• Location decoupled

      • Data can not be authenticated with some IP

    • Time decoupled

      • Data can not be authenticated based on direct connection


Information centric security

Information-centric Security

  • Original idea

    • Per packet signature

    • Sign each packet with a digital signature

  • Drawbacks

    • Costly

      • CPU expensive to sign and verify each signature

  • Requirement

    • Optimize signature mechanism


Merkle hash tree

Merkle Hash Tree

  • Signature amortization technique

    • binary tree built over a set of data blocks

  • Uses hash functions to authenticate data blocks

    • MD5, SHA-1, SHA-256

  • Requires just one digital signature for an entire piece of content

    • Regardless of the number of data blocks!

  • Drawbacks

    • Works only on binary trees!


Merkle hash tree1

H0

D0

H01

H1

D1

H03

H2

D2

H23

H3

D3

Internal nodes

Data blocks

Leaf nodes

Root Hash

Merkle Hash Tree

File


Merkle hash tree2

H03

H0

H23

H1

H01

H1

H23

H03

Root Hash

+

H1

H23

Merkle Hash Tree

H01

H23

Internal nodes

H0

H1

H2

H3

Leaf nodes

D0

D1

D2

D3

D0

Data blocks

File


Skewed hash tree

Skewed Hash Tree

  • Motivation

    • Many possibilities to build a skewed tree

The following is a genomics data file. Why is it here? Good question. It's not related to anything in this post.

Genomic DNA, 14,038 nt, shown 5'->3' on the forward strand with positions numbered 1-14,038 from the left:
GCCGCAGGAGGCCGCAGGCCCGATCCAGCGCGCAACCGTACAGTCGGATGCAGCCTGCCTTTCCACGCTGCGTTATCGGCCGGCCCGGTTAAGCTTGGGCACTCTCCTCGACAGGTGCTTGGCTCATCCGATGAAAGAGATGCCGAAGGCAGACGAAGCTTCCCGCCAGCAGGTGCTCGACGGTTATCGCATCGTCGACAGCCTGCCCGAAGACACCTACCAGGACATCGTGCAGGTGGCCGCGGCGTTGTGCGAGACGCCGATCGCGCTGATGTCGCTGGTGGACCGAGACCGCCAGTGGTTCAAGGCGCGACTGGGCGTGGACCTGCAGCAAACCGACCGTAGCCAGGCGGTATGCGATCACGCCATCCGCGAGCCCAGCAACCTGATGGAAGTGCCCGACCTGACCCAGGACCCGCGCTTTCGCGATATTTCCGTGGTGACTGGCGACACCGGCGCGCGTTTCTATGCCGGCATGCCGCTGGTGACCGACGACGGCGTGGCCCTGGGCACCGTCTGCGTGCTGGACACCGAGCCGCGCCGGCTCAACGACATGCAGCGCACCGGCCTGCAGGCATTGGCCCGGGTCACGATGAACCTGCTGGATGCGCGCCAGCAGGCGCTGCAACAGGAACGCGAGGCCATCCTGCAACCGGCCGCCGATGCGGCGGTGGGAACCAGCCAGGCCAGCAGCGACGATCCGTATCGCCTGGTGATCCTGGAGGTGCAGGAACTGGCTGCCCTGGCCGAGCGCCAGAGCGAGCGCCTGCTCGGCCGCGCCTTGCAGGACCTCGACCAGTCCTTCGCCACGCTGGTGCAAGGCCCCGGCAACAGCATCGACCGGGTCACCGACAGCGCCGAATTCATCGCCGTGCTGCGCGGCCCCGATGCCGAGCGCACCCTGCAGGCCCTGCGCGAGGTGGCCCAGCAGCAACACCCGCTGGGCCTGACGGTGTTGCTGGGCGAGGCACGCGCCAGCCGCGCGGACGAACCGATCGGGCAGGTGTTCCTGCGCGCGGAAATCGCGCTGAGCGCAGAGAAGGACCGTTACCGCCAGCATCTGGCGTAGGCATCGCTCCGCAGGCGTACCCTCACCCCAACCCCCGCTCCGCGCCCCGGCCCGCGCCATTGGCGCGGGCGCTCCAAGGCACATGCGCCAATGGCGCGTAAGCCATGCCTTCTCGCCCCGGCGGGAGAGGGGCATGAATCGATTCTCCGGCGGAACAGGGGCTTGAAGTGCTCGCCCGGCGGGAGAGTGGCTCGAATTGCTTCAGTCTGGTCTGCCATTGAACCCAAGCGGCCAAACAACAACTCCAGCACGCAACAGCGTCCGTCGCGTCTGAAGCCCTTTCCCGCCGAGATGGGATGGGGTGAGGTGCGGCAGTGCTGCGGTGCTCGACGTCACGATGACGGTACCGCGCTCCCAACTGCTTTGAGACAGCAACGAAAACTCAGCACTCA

• Goal

    • New algorithm to support random size files

  • Approach

    • Separate balanced and unbalanced trees

    • Append remaining blocks under the balanced tree

    • Deal with each one separately

    • Maintain, at most, one level of difference


Skewed hash tree overview

Skewed Hash Tree – Overview

H05

H03

H45

h = 0

H01

H23

H4

H5

1 level diff

H0

H1

H2

H3

h = – 1

D0

D1

D2

D3

D4

D5

File


Benefits

Benefits

  • Amortized signature scheme

  • Based on hash functions (efficiency)

  • Data carries its own proof of authenticity

    • Data and authentication information can come separately

  • Any sequence authentication

  • Time decoupling (no interaction between producers/consumers - asynchronous)

  • Random size file authentication

  • On-path network verification


Application scenario on path authentication

Application Scenario On-path Authentication


Application scenario content delivery networks

Application ScenarioContent Delivery Networks


Evaluation 1 3

Evaluation (1/3)


Evaluation 2 3

Evaluation (2/3)


Evaluation 3 3

Evaluation (3/3)


Conclusion

Conclusion

  • Current security solutions (TLS/IPSec) do not fit in information-centric networks

  • Skewed Hash Tree provides:

    • amortized signature

    • independent packet authentication

    • random file size authentication

    • time decoupled

  • On average, 8 and 3 times faster than RSA, while preserving the same level of security


Questions1

Questions?

  • Comments?

  • Thanks!